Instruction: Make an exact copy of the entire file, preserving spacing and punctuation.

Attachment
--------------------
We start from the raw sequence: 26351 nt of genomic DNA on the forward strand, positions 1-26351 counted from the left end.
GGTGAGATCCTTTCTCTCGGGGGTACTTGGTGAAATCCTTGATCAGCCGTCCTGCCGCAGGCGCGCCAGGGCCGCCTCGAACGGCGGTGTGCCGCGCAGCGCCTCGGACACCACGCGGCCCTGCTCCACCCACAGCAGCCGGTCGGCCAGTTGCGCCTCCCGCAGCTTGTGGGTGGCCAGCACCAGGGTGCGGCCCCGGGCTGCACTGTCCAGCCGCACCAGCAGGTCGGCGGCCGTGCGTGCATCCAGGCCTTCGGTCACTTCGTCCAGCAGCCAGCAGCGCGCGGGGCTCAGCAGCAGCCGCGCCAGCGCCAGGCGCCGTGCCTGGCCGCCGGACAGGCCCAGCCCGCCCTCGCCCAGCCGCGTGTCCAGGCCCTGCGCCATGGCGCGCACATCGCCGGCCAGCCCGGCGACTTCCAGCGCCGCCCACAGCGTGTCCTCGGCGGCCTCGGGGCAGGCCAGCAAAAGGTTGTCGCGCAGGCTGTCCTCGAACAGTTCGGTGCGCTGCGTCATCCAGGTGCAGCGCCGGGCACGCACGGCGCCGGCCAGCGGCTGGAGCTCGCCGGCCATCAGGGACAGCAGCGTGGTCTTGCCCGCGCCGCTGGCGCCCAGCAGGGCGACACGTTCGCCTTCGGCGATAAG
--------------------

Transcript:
We start from the raw sequence: 26351 nt of genomic DNA on the forward strand, positions 1-26351 counted from the left end.
GGTGAGATCCTTTCTCTCGGGGGTACTTGGTGAAATCCTTGATCAGCCGTCCTGCCGCAGGCGCGCCAGGGCCGCCTCGAACGGCGGTGTGCCGCGCAGCGCCTCGGACACCACGCGGCCCTGCTCCACCCACAGCAGCCGGTCGGCCAGTTGCGCCTCCCGCAGCTTGTGGGTGGCCAGCACCAGGGTGCGGCCCCGGGCTGCACTGTCCAGCCGCACCAGCAGGTCGGCGGCCGTGCGTGCATCCAGGCCTTCGGTCACTTCGTCCAGCAGCCAGCAGCGCGCGGGGCTCAGCAGCAGCCGCGCCAGCGCCAGGCGCCGTGCCTGGCCGCCGGACAGGCCCAGCCCGCCCTCGCCCAGCCGCGTGTCCAGGCCCTGCGCCATGGCGCGCACATCGCCGGCCAGCCCGGCGACTTCCAGCGCCGCCCACAGCGTGTCCTCGGCGGCCTCGGGGCAGGCCAGCAAAAGGTTGTCGCGCAGGCTGTCCTCGAACAGTTCGGTGCGCTGCGTCATCCAGGTGCAGCGCCGGGCACGCACGGCGCCGGCCAGCGGCTGGAGCTCGCCGGCCATCAGGGACAGCAGCGTGGTCTTGCCCGCGCCGCTGGCGCCCAGCAGGGCGACACGTTCGCCTTCGGCGATAAG